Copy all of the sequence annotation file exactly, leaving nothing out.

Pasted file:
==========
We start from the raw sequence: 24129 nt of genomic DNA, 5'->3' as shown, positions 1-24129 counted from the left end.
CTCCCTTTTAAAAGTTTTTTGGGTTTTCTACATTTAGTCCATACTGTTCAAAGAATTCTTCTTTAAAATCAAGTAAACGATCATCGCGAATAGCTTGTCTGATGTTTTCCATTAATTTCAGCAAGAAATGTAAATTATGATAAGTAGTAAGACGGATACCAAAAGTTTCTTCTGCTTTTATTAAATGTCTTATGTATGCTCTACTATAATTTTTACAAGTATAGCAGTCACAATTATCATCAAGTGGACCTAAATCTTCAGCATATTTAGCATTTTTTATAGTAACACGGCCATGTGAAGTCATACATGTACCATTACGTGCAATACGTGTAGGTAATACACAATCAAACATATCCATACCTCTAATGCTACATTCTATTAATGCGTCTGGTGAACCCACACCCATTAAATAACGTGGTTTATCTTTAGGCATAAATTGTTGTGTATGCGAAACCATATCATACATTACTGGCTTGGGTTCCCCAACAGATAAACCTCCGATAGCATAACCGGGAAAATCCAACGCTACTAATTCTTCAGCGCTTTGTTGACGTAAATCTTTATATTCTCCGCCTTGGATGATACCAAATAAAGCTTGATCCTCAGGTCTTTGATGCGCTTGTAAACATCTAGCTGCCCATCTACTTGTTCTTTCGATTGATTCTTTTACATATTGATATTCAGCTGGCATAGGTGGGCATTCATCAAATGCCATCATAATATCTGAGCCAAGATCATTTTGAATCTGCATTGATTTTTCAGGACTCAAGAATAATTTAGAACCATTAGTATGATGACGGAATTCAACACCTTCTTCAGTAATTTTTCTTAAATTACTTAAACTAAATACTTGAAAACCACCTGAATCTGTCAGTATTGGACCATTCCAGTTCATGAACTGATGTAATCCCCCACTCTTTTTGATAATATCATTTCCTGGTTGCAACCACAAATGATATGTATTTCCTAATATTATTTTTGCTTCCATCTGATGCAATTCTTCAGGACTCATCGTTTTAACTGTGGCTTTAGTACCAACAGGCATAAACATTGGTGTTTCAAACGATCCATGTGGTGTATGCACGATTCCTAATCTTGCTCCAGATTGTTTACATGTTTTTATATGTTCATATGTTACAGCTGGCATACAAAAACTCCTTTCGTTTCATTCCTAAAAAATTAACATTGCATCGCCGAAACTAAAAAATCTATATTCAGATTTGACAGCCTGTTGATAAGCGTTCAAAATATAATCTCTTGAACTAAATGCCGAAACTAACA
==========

We start from the raw sequence: 24129 nt of genomic DNA, 5'->3' as shown, positions 1-24129 counted from the left end.
CTCCCTTTTAAAAGTTTTTTGGGTTTTCTACATTTAGTCCATACTGTTCAAAGAATTCTTCTTTAAAATCAAGTAAACGATCATCGCGAATAGCTTGTCTGATGTTTTCCATTAATTTCAGCAAGAAATGTAAATTATGATAAGTAGTAAGACGGATACCAAAAGTTTCTTCTGCTTTTATTAAATGTCTTATGTATGCTCTACTATAATTTTTACAAGTATAGCAGTCACAATTATCATCAAGTGGACCTAAATCTTCAGCATATTTAGCATTTTTTATAGTAACACGGCCATGTGAAGTCATACATGTACCATTACGTGCAATACGTGTAGGTAATACACAATCAAACATATCCATACCTCTAATGCTACATTCTATTAATGCGTCTGGTGAACCCACACCCATTAAATAACGTGGTTTATCTTTAGGCATAAATTGTTGTGTATGCGAAACCATATCATACATTACTGGCTTGGGTTCCCCAACAGATAAACCTCCGATAGCATAACCGGGAAAATCCAACGCTACTAATTCTTCAGCGCTTTGTTGACGTAAATCTTTATATTCTCCGCCTTGGATGATACCAAATAAAGCTTGATCCTCAGGTCTTTGATGCGCTTGTAAACATCTAGCTGCCCATCTACTTGTTCTTTCGATTGATTCTTTTACATATTGATATTCAGCTGGCATAGGTGGGCATTCATCAAATGCCATCATAATATCTGAGCCAAGATCATTTTGAATCTGCATTGATTTTTCAGGACTCAAGAATAATTTAGAACCATTAGTATGATGACGGAATTCAACACCTTCTTCAGTAATTTTTCTTAAATTACTTAAACTAAATACTTGAAAACCACCTGAATCTGTCAGTATTGGACCATTCCAGTTCATGAACTGATGTAATCCCCCACTCTTTTTGATAATATCATTTCCTGGTTGCAACCACAAATGATATGTATTTCCTAATATTATTTTTGCTTCCATCTGATGCAATTCTTCAGGACTCATCGTTTTAACTGTGGCTTTAGTACCAACAGGCATAAACATTGGTGTTTCAAACGATCCATGTGGTGTATGCACGATTCCTAATCTTGCTCCAGATTGTTTACATGTTTTTATATGTTCATATGTTACAGCTGGCATACAAAAACTCCTTTCGTTTCATTCCTAAAAAATTAACATTGCATCGCCGAAACTAAAAAATCTATATTCAGATTTGACAGCCTGTTGATAAGCGTTCAAAATATAATCTCTTGAACTAAATGCCGAAACTAACA